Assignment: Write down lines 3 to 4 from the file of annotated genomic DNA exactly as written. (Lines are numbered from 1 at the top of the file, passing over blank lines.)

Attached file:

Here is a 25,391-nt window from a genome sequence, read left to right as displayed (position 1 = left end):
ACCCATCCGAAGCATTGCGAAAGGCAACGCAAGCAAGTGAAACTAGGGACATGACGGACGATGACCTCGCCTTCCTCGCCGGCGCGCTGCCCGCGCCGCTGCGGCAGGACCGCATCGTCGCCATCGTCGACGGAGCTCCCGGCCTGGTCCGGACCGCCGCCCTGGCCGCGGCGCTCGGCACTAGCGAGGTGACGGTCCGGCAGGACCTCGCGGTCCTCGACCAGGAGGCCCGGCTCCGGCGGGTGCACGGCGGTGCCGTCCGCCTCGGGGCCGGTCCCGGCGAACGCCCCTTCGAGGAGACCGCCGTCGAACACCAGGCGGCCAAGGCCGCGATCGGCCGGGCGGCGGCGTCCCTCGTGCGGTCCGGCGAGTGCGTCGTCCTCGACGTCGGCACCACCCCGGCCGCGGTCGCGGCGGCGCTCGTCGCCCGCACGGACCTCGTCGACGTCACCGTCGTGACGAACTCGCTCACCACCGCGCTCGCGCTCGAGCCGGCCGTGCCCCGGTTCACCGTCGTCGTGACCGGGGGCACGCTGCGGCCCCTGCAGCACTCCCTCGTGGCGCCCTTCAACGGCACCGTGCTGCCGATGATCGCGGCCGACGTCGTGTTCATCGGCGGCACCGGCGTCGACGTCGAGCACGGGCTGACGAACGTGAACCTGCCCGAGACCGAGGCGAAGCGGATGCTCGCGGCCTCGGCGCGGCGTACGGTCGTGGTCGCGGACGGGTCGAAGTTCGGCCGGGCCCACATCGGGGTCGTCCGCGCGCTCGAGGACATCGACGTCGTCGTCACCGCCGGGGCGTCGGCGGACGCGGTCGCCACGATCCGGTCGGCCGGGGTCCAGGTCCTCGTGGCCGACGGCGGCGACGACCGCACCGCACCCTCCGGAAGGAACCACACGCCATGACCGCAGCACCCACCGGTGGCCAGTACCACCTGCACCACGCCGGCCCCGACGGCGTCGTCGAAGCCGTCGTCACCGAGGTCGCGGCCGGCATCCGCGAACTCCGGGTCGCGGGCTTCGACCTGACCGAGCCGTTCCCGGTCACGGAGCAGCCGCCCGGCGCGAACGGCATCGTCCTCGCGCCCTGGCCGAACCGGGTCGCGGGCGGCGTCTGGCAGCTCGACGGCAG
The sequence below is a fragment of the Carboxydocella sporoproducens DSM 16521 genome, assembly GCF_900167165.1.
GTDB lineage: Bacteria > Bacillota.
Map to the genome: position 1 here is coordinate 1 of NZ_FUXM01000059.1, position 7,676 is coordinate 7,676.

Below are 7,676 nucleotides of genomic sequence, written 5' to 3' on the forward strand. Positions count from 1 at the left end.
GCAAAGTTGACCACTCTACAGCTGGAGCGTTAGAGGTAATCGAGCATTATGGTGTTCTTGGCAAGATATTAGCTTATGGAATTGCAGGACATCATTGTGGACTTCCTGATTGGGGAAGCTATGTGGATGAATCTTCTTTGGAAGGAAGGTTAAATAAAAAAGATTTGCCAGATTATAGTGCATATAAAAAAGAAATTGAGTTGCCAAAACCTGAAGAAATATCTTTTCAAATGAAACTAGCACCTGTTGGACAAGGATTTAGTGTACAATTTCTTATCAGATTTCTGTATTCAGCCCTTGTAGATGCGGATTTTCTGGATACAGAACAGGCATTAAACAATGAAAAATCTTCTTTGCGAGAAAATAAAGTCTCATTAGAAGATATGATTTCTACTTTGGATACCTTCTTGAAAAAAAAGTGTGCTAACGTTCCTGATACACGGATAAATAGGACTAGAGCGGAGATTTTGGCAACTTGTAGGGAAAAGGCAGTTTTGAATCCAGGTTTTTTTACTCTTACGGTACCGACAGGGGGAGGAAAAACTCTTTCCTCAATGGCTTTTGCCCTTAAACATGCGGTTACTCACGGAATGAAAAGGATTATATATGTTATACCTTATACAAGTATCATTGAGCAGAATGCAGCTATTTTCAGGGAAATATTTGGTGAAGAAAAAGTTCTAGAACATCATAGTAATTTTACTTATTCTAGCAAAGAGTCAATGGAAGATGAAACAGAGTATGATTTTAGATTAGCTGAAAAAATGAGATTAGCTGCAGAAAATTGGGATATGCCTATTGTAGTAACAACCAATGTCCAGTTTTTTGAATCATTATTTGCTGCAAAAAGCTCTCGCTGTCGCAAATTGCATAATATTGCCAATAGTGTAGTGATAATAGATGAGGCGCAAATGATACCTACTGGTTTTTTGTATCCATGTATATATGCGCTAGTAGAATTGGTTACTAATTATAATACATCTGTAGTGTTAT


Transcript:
The sequence below is a fragment of the Carboxydocella sporoproducens DSM 16521 genome, assembly GCF_900167165.1.
GTDB lineage: Bacteria > Bacillota.